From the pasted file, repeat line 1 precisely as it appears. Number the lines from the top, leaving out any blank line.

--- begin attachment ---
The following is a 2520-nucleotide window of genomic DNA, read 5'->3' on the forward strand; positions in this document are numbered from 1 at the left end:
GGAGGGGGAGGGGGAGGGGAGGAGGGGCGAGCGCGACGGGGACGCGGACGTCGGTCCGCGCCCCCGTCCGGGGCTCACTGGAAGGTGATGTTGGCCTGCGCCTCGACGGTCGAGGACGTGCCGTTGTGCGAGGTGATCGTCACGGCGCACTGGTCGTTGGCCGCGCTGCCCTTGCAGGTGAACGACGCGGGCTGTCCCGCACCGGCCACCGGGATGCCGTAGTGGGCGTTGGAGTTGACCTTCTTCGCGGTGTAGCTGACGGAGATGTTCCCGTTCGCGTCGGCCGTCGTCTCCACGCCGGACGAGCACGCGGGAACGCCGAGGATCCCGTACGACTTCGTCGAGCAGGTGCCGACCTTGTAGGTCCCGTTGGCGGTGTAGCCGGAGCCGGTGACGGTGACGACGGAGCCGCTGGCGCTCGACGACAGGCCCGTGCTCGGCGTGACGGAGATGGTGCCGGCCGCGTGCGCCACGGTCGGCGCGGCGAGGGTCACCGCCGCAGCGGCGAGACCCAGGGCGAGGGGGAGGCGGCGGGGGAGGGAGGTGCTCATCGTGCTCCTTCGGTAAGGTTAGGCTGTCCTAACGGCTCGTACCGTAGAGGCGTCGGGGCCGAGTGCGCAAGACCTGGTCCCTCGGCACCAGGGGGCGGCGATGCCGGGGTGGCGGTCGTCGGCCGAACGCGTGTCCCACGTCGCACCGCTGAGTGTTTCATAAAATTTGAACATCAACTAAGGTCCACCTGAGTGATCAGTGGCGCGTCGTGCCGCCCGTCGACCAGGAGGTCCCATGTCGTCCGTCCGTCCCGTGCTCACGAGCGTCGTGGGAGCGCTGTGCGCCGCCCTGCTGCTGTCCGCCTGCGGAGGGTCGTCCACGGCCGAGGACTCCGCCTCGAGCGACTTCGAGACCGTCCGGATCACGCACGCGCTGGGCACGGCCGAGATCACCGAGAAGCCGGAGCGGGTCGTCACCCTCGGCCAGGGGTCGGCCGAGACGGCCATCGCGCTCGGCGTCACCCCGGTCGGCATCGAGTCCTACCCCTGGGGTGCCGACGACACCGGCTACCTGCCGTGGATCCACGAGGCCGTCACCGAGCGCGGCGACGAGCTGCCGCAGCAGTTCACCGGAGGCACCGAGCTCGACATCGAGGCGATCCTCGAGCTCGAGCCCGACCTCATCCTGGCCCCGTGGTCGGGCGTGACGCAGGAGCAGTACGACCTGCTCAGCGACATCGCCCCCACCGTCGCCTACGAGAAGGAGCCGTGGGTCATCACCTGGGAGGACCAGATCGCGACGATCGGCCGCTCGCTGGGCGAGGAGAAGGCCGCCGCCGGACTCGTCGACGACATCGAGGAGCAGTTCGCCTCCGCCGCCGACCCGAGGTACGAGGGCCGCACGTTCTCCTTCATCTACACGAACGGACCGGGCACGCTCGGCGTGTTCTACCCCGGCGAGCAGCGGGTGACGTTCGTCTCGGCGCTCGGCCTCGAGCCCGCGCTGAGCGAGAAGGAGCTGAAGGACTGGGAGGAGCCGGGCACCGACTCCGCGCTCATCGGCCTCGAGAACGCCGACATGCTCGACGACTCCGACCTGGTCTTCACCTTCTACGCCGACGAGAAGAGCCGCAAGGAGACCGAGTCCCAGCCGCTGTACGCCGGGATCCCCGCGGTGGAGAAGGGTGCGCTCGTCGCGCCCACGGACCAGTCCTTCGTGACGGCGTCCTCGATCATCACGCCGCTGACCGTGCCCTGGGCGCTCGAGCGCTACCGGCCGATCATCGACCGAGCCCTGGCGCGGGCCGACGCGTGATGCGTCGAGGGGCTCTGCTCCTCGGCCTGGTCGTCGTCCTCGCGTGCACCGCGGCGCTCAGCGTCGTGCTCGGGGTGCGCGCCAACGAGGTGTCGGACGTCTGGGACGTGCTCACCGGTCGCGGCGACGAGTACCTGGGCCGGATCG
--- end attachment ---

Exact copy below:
The following is a 2520-nucleotide window of genomic DNA, read 5'->3' on the forward strand; positions in this document are numbered from 1 at the left end: